$100 Sneakers? Nike Shows It's a Lot of Hot Air

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The price of sports shoes, like the price of street drugs, is based more on what the market will bear than the costs that go into manufacturing. Which means that, as with street drugs, suppliers are able to vary the price from country to country. Americans accustomed to paying $80 and upwards for a pair of Nike cross-trainers may soon be looking enviously at Asia, where the company last week launched its new "World Shoe." The canvas-constructed, swoosh-bearing family of cross-trainers, basketball sneakers, running shoes and soccer boots will be sold for a meager $15 a pair –- the equivalent, in these countries where single-digit hourly wages are considered good, of being priced at about $60 in the U.S. –- in the hope of trebling Nike’s share of the Asian market.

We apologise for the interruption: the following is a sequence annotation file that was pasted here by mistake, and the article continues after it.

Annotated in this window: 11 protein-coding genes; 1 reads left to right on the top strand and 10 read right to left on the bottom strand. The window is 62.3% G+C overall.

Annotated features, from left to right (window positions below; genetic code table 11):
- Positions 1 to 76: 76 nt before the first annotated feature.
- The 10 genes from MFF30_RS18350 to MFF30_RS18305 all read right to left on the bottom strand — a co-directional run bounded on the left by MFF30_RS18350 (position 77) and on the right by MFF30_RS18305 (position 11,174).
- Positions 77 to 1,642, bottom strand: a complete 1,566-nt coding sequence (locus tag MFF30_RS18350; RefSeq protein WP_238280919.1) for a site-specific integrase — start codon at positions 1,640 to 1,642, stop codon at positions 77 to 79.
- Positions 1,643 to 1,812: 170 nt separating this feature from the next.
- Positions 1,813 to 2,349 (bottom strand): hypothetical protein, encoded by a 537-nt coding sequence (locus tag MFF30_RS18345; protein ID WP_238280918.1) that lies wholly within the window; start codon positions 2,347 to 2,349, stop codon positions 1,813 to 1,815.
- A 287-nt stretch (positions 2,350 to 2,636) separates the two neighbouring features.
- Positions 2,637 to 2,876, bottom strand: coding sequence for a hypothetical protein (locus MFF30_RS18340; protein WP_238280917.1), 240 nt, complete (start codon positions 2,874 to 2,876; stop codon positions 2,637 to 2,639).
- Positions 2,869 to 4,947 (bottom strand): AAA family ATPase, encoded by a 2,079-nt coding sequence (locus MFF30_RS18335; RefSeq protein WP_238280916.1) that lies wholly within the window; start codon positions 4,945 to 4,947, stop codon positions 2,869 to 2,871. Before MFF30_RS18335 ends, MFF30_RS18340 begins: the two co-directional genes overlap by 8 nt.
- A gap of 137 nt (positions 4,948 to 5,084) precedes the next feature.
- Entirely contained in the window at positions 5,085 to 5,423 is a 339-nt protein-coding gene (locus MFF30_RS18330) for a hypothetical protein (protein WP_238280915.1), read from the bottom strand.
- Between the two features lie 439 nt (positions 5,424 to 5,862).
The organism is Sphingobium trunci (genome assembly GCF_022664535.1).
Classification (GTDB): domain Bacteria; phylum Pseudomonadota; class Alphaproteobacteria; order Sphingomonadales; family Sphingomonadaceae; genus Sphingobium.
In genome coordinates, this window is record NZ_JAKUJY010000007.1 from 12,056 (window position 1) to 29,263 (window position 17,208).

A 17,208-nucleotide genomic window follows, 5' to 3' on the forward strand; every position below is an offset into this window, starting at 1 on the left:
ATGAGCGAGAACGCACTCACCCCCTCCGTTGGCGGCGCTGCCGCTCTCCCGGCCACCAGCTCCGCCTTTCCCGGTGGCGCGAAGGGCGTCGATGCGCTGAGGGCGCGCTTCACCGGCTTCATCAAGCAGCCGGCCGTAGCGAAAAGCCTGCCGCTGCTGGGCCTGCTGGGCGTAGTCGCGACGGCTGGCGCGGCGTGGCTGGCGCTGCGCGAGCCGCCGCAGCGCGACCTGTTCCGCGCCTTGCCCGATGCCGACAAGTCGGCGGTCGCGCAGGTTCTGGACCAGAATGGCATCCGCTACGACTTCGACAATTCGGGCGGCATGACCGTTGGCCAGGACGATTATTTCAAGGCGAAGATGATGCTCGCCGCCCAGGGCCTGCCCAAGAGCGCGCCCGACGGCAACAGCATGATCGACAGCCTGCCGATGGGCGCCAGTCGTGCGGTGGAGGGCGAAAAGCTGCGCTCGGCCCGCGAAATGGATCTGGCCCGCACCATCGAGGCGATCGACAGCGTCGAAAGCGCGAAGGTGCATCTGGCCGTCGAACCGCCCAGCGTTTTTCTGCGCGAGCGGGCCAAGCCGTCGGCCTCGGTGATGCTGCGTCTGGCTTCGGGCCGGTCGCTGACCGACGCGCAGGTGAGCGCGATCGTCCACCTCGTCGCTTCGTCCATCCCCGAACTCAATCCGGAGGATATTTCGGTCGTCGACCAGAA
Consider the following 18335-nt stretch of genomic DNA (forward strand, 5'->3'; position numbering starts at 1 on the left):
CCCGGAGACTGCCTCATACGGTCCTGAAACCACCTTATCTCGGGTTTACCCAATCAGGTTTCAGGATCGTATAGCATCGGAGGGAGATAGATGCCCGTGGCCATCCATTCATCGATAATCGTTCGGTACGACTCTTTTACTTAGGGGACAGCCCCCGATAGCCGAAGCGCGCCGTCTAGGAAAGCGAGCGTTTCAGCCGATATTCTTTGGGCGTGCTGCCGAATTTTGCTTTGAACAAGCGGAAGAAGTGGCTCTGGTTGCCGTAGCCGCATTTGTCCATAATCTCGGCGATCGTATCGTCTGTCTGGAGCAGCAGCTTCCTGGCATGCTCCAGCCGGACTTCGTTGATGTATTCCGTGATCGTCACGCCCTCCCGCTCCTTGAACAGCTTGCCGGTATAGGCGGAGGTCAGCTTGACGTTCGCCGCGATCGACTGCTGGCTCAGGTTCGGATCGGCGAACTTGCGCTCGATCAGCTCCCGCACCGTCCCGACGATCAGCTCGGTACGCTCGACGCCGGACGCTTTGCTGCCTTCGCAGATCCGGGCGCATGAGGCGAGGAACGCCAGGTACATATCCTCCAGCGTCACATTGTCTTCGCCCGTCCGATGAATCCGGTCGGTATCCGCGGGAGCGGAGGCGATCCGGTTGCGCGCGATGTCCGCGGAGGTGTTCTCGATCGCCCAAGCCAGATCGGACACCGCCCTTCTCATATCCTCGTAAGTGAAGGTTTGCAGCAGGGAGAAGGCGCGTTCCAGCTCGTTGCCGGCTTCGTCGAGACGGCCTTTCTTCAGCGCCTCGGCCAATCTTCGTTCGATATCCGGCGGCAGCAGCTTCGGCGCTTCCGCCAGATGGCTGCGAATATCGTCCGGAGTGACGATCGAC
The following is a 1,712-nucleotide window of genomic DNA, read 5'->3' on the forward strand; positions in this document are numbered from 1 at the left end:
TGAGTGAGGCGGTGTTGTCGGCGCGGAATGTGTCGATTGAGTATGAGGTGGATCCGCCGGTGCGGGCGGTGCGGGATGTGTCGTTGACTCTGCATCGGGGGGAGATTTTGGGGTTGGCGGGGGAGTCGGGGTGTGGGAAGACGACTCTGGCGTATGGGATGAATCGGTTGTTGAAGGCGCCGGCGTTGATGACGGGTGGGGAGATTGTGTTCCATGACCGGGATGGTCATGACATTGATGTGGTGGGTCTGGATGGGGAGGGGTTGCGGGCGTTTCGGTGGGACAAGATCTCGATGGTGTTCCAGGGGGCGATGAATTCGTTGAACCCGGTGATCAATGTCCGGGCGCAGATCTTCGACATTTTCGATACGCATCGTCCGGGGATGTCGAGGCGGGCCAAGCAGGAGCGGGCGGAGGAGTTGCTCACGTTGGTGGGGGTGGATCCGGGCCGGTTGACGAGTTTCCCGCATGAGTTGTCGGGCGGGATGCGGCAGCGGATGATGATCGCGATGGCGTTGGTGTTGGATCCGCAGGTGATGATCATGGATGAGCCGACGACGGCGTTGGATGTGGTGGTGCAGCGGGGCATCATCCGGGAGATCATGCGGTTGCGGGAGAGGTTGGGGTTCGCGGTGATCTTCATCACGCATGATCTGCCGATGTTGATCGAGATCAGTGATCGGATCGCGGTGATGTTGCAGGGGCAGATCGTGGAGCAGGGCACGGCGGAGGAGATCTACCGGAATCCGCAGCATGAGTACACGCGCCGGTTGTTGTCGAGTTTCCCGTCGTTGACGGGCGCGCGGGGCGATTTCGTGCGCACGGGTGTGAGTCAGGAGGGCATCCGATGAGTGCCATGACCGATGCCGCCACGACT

Nike has no plans to distribute the World Shoe in the U.S. or any other industrialized country. But street fashion has a habit of developing peculiar obsessions, and it’s far from impossible that the World Shoe accrues a kind of ironic cachet among cool kids –- who may be prepared to pay $50 to any retailer smart enough to import them from Asia. Then again, if that happened Nike could always simply supply them here directly –- at whatever price the market will bear.